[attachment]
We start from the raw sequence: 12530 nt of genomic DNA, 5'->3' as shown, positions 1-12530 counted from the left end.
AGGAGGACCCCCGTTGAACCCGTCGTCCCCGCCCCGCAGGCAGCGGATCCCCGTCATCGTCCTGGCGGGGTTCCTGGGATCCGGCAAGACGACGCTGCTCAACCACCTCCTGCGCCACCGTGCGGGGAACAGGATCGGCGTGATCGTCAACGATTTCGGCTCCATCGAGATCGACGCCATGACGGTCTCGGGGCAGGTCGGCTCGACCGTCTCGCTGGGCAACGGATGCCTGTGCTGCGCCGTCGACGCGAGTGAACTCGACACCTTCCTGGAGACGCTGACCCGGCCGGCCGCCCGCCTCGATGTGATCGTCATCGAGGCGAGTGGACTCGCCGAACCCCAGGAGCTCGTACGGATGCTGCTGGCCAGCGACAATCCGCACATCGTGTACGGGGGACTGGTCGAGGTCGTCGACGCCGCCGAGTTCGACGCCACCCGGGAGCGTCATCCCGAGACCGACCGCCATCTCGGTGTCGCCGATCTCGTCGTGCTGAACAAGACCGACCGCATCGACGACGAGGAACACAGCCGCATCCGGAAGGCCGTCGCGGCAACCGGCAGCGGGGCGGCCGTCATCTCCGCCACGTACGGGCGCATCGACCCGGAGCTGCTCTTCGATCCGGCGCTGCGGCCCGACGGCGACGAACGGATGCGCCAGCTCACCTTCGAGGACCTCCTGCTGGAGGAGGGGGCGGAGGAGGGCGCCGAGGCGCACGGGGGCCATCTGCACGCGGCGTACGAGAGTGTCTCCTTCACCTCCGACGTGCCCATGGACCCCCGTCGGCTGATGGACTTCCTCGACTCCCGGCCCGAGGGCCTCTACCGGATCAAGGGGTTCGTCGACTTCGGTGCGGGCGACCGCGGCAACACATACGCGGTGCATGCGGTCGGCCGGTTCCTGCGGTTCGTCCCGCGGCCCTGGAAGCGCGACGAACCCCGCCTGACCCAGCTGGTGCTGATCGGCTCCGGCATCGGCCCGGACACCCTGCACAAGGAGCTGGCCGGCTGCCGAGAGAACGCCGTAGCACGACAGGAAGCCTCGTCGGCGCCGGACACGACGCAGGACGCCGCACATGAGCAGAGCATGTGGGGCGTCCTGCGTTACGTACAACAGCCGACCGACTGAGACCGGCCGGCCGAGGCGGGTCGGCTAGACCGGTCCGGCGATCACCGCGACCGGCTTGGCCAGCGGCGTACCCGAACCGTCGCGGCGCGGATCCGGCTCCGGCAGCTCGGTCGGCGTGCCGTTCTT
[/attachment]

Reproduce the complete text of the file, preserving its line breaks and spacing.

We start from the raw sequence: 12530 nt of genomic DNA, 5'->3' as shown, positions 1-12530 counted from the left end.
AGGAGGACCCCCGTTGAACCCGTCGTCCCCGCCCCGCAGGCAGCGGATCCCCGTCATCGTCCTGGCGGGGTTCCTGGGATCCGGCAAGACGACGCTGCTCAACCACCTCCTGCGCCACCGTGCGGGGAACAGGATCGGCGTGATCGTCAACGATTTCGGCTCCATCGAGATCGACGCCATGACGGTCTCGGGGCAGGTCGGCTCGACCGTCTCGCTGGGCAACGGATGCCTGTGCTGCGCCGTCGACGCGAGTGAACTCGACACCTTCCTGGAGACGCTGACCCGGCCGGCCGCCCGCCTCGATGTGATCGTCATCGAGGCGAGTGGACTCGCCGAACCCCAGGAGCTCGTACGGATGCTGCTGGCCAGCGACAATCCGCACATCGTGTACGGGGGACTGGTCGAGGTCGTCGACGCCGCCGAGTTCGACGCCACCCGGGAGCGTCATCCCGAGACCGACCGCCATCTCGGTGTCGCCGATCTCGTCGTGCTGAACAAGACCGACCGCATCGACGACGAGGAACACAGCCGCATCCGGAAGGCCGTCGCGGCAACCGGCAGCGGGGCGGCCGTCATCTCCGCCACGTACGGGCGCATCGACCCGGAGCTGCTCTTCGATCCGGCGCTGCGGCCCGACGGCGACGAACGGATGCGCCAGCTCACCTTCGAGGACCTCCTGCTGGAGGAGGGGGCGGAGGAGGGCGCCGAGGCGCACGGGGGCCATCTGCACGCGGCGTACGAGAGTGTCTCCTTCACCTCCGACGTGCCCATGGACCCCCGTCGGCTGATGGACTTCCTCGACTCCCGGCCCGAGGGCCTCTACCGGATCAAGGGGTTCGTCGACTTCGGTGCGGGCGACCGCGGCAACACATACGCGGTGCATGCGGTCGGCCGGTTCCTGCGGTTCGTCCCGCGGCCCTGGAAGCGCGACGAACCCCGCCTGACCCAGCTGGTGCTGATCGGCTCCGGCATCGGCCCGGACACCCTGCACAAGGAGCTGGCCGGCTGCCGAGAGAACGCCGTAGCACGACAGGAAGCCTCGTCGGCGCCGGACACGACGCAGGACGCCGCACATGAGCAGAGCATGTGGGGCGTCCTGCGTTACGTACAACAGCCGACCGACTGAGACCGGCCGGCCGAGGCGGGTCGGCTAGACCGGTCCGGCGATCACCGCGACCGGCTTGGCCAGCGGCGTACCCGAACCGTCGCGGCGCGGATCCGGCTCCGGCAGCTCGGTCGGCGTGCCGTTCTT